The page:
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'The models have been proven ineffective and way wrong all along' | Gov. Abbott explains May 1 reopening date

One of the common concerns has related to the timing of Gov. Abbott's plan to reopen Texas. KVUE Political Anchor Ashley Goudeau asked Abbott about his plan.

AUSTIN, Texas — Gov. Abbott announced his gradual and strategic plan to reopen Texas on April 27. 

Some concerns raised from the community related to the timing of Abbott's plan to reopen the Texas economy. KVUE Political Anchor Ashley Goudeau spoke with Gov. Abbott on Tuesday about these concerns.

Here is a full transcription of Gov. Abbott's answer:

Ashley Goudeau: "You know, Governor, you obviously issued that order yesterday and this Friday, May 1, a lot of businesses are going to be able to open, but with some capacity limits. But there is data from the Institute for Health Metrics and Evaluation – this is what's widely used – they say Texas is four days away from having a peak in deaths. That would be May 2. UT researchers also say Texas has not peaked yet. So, talk with our viewers about why May 1 is the date you chose." 

Gov. Greg Abbott: "Several reasons. First, for your viewers, I like that first sampling entity that you talked about – they're the same ones who said that Texas was going to max out in late April or early May with like, 250 or 500 deaths per day, something like that. And they had all these outrageous numbers in there, and they had to consistently go back and recorrect their models. Bottom line: the models have been proven ineffective and way wrong all along. And so, we've got to be careful about watching those models. What we have to do is watch what the real data shows. First, understand this, Ashley, and that is my decision wasn't just made off the top of my cuff. It was made based upon the input from doctors – four great doctors, including a former head of the FDA, the former head of Medicaid and Medicare, an infectious disease specialist here in Austin at UT Dell Medical School in charge of tracing and tracking COVID-19, as well as the State health doctors. And so, this is a decision driven by doctors who care about public health here in the City of Austin and across the entire state of Texas. And what they concluded was this: The day that Texas reached the peak in the number of people who tested positive for COVID-19 was April the 10. For the past 18 days, there's been a steady decline. That said, because we are testing more people now, there will be more people testing positive. Ashley, what really matters are these two metrics: What is our hospitalization rate and what is the death rate? Understand that Texas has either the third or fourth best – meaning lowest – death rate in the United States. Texas never has had a situation like New York, like California, like Washington, like Louisiana, like New Jersey, like Michigan, like Illinois, with deaths. We never have had capacity strains on our hospitals like those states. If you go back to that first study you were talking about, they made it sound like Texas would face hospital bed and ICU unit capacity strains – that never happened. And that's why we need these nurses and doctors to get back to treating cancer, to treating heart disease, to treating our patients with challenges they really have. We are losing people who may be having their life taken from them, not because of COVID-19 but because of other health issues. We need these doctors and nurses getting back to work. With regard to the other openings, remember this: Because of the advice of doctors, they will be very limited openings, which will mean that the potential expansion of COVID-19 will be very minimal. We're going to contain the spread of COVID-19 while we do allow some people to get back to work. But the last thing is that we know that there are people in Austin and elsewhere who are afraid to go out. This is not an order that you have to go out. If you don't want to go out, don't go out. If you don't want to open your business, don't open your business. We do strongly suggest that if you do go out, you wear a mask and, most importantly, we strongly suggest if you're 65 and older, continue to stay at home. Seventy-five percent of all the deaths were people 65 and older, that is the vulnerable population. It’s best for them to go ahead and stay at home at this time."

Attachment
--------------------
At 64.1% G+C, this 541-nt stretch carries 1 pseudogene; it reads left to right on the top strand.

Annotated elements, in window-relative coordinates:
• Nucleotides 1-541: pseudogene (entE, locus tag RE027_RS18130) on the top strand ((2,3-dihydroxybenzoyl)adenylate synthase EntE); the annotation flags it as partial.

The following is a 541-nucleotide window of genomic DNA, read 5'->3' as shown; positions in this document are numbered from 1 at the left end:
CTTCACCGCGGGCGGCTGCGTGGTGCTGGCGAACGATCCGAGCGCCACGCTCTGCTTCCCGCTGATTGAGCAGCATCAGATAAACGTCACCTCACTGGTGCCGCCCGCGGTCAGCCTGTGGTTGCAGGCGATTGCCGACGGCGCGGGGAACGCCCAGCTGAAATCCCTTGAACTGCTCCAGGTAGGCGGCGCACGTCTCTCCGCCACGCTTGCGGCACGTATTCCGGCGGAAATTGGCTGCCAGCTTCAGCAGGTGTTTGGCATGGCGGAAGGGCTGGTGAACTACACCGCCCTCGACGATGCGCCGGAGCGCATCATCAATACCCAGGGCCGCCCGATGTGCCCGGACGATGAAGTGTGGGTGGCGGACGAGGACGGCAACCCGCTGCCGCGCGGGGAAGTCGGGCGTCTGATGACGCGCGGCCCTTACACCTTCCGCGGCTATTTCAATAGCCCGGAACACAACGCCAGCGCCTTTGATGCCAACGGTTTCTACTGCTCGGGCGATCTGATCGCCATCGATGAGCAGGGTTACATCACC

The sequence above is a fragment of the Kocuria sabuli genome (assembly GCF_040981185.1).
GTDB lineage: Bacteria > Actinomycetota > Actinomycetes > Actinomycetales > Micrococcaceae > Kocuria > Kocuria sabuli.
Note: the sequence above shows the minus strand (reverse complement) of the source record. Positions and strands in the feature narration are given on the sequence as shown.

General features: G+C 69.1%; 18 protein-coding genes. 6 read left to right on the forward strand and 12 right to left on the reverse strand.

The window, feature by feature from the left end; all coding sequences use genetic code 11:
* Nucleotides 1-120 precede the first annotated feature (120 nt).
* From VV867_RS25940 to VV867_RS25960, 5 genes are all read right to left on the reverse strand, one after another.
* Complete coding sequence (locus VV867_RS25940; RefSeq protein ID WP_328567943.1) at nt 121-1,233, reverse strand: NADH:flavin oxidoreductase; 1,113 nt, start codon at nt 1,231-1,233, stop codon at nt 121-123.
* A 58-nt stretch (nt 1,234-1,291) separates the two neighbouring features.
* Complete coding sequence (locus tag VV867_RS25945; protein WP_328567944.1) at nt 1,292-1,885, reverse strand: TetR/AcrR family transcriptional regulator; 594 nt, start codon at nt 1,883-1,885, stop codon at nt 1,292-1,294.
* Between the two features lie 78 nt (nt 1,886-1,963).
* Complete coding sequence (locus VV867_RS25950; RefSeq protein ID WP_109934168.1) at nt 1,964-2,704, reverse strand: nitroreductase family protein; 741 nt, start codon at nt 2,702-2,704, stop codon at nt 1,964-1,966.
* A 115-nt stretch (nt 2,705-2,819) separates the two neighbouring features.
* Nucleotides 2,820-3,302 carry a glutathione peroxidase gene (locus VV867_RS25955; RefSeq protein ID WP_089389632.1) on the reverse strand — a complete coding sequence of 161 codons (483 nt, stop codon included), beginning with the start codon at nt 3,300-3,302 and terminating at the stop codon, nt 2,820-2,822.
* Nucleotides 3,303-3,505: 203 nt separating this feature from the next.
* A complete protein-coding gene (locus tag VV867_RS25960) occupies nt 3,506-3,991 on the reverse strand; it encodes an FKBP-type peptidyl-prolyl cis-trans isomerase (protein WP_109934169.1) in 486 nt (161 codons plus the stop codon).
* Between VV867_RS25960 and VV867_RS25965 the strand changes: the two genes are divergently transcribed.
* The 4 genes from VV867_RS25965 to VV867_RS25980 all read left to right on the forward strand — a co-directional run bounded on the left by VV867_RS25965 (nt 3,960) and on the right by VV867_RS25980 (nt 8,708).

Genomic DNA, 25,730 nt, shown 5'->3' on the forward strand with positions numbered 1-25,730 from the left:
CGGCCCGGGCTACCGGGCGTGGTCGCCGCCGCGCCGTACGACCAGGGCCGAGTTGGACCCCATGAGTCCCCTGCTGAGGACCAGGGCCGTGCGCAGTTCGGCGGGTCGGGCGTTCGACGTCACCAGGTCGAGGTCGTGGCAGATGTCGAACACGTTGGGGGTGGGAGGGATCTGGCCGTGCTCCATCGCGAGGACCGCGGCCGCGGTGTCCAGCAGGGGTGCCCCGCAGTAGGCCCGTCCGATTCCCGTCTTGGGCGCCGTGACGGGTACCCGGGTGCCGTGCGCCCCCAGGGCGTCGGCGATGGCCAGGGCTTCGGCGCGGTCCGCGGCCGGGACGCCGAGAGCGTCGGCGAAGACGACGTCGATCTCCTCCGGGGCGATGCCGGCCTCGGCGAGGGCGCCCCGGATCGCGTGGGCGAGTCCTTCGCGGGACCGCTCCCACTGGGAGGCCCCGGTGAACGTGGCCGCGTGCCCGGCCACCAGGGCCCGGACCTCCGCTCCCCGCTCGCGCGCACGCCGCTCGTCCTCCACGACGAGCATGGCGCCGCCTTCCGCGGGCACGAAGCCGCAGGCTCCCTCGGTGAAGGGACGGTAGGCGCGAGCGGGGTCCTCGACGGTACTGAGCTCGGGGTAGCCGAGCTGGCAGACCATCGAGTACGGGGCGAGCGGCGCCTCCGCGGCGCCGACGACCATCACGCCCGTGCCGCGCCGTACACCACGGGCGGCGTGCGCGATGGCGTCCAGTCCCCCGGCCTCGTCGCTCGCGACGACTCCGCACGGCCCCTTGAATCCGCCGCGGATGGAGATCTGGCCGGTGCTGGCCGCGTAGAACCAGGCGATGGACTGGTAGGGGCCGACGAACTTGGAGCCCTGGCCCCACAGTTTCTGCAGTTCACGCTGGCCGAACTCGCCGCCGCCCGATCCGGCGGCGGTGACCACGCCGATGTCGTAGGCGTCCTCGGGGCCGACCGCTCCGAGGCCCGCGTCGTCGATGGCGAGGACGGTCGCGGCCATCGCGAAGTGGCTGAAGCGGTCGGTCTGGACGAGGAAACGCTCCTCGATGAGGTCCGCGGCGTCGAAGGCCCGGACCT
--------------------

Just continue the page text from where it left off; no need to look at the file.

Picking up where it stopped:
RELATED: 'If you don't want to go out, don't go out' | Gov. Greg Abbott discusses his plan for reopening Texas in KVUE interview

For a full look at KVUE's interview with Abbott, you can view it here:


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